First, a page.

From Vietnam with love: it's all about people - Dal Vietnam con amore:la gente soprattutto

Thursday, July 06, 2006

Impressions of Hanoi

So, as I had figured, Hanoi as compared to HCMC is more charming, beautiful and fun. The French influence is much stronger and evident in the beautiful houses, which kind of mix 1930s style French and Vietnamese elements, and in the wide tree-lined boulevards and elegant government buildings. Several people I ran into speak French, and the signs in hotels and tourist places tend to be in French as well as English (unlike HCMC).

While Marco had meetings I went around town with Maia, although we could really only manage a few hours in the morning before it would get too hot and we'd have to go take naps. It seemed impossible that it would be hotter and more humid than HCMC, but it was. People complain about the weather in Hanoi a lot, because although they do have a change of seasons, it is almost always overcast and humid.

As usual, Maia was the superstar wherever we went. People always wanted to take pictures with her and gave her little presents. We strolled to the central lake, which has a pagoda on a little island in the middle, and through the old town which is full of narrow streets selling mostly touristy things. There we visited an early 19th century house of a Chinese merchant family that has been preserved as a museum. Lots of beautiful dark wood and a little courtyard in the middle. We also went to the museum of Women's History, which was interesting but depressing since it focused on the role of women assoldiers in the various wars.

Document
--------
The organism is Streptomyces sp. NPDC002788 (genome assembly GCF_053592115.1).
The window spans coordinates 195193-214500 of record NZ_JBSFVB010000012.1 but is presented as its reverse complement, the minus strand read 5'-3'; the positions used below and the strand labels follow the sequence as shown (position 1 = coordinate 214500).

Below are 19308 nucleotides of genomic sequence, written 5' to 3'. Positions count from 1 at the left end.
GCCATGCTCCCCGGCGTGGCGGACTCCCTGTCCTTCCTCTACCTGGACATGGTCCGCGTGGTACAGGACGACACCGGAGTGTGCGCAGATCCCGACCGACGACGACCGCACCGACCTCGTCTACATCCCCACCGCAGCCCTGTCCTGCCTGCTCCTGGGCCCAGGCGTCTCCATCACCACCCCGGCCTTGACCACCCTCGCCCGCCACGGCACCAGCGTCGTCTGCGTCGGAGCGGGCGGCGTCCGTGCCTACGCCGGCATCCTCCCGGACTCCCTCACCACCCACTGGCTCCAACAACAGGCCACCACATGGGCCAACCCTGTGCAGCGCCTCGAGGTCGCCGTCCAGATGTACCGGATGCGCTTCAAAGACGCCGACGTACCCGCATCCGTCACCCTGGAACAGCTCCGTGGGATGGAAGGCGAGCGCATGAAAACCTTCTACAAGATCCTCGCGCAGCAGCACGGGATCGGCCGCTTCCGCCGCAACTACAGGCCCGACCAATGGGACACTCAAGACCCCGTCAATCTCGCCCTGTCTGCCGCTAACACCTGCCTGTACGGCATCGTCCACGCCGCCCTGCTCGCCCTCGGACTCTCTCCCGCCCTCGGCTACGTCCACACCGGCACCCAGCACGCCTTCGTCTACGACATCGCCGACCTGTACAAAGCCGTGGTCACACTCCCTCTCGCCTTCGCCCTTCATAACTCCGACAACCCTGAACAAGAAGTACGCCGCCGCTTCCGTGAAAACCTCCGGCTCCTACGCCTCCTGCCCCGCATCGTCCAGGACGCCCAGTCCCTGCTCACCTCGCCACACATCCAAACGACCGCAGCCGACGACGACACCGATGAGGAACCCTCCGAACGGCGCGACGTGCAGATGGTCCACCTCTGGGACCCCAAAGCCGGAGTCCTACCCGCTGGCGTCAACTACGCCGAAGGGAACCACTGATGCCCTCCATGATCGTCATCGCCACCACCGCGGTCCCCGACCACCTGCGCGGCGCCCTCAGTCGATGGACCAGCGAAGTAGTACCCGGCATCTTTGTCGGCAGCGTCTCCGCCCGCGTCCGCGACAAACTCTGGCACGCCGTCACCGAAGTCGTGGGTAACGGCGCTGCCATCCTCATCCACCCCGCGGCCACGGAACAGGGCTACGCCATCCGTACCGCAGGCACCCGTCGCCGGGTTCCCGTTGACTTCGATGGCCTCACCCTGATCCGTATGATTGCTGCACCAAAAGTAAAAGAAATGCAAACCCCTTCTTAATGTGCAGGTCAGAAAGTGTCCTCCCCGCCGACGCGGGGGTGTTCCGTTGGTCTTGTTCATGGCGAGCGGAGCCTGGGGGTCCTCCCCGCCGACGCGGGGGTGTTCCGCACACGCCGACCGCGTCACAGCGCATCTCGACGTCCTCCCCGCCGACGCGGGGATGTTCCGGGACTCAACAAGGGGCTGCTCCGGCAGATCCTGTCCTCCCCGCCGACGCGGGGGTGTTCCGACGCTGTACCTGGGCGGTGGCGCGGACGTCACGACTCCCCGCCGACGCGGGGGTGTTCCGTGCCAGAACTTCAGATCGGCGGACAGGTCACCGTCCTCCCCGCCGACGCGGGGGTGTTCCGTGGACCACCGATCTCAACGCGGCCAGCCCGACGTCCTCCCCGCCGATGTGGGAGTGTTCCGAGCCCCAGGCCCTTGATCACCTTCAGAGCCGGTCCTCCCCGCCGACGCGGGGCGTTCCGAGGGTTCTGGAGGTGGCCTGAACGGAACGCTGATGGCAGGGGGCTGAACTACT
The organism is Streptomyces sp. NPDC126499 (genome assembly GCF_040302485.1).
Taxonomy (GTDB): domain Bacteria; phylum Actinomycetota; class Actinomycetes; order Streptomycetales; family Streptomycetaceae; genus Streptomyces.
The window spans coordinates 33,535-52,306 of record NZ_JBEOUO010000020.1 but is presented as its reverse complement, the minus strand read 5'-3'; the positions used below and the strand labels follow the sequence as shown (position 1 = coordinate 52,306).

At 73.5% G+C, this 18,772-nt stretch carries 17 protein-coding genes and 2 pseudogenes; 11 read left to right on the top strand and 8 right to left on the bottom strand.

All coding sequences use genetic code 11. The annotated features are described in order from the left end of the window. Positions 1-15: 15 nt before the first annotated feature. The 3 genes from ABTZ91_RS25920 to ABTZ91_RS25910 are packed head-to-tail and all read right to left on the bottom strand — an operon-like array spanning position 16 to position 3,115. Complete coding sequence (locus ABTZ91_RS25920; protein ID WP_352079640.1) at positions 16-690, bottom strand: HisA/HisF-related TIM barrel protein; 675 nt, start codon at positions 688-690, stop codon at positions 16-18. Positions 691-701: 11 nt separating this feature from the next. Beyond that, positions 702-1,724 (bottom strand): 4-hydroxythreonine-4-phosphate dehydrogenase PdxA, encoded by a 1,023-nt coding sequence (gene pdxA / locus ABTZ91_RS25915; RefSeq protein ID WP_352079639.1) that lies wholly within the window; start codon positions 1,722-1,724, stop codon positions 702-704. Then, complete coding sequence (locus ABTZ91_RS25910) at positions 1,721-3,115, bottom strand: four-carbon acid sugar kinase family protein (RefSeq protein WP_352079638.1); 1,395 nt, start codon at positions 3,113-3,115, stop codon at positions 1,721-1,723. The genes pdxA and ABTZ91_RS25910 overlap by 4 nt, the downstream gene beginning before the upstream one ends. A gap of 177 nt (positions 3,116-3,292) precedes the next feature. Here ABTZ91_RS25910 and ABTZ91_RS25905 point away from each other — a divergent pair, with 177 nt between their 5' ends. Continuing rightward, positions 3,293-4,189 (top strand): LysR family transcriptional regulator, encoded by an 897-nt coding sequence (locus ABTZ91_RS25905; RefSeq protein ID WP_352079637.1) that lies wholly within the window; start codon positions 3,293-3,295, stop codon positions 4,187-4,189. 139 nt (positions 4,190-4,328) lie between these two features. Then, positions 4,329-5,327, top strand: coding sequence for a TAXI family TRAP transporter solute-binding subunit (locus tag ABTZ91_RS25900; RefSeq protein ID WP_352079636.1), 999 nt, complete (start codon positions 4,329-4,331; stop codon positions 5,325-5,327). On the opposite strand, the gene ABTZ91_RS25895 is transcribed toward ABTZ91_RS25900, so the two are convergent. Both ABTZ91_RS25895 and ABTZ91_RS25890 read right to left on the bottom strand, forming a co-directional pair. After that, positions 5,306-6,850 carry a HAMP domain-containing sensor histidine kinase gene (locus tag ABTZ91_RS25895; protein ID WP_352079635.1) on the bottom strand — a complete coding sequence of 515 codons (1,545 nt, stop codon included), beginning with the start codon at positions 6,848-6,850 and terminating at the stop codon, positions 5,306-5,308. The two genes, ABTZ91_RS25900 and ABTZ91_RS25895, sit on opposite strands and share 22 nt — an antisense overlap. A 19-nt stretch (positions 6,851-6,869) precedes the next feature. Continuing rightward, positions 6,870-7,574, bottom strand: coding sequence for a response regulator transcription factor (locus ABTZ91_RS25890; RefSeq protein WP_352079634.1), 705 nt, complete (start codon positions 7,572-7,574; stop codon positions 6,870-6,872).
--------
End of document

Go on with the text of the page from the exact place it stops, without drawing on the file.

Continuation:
One evening we went to see the water puppet show at the municipal theater. It was very cool! The puppets and sets were beautiful and ornate and the puppets were operated on and in the water from behind a backdrop of an ancient pagoda. The best part was the dragons that spit fire. Maia loved it and jumped around and clapped the whole time (incontrast to some British tourists who wore the same miserable, sour expressions throughout the show).

Another thing we did was visit the mausoleum of Ho Chi Minh, which was very interesting for the history and the pomp, although kind of creepy. You are strictly controlled the whole time, and have to check your cameras and backpacks, and are rushed through the mausoleum by guards placed at regular intervals. The mausoleum was pleasantly chilly, to preserve the body of Ho, who looked like a wax figure to me. (I have heard that it IS a wax figure, and that Ho’s real body is somewhere else and only shown to deserving important people).

In general, the atmosphere there is quite pleasant – sort of relaxed and Old World-ish in spite of the constant motorbike traffic, whereas HCMC is all modern hustle-and-bustle. It’s definitely worth a few more visits, maybe when the weather is not so damned hot…


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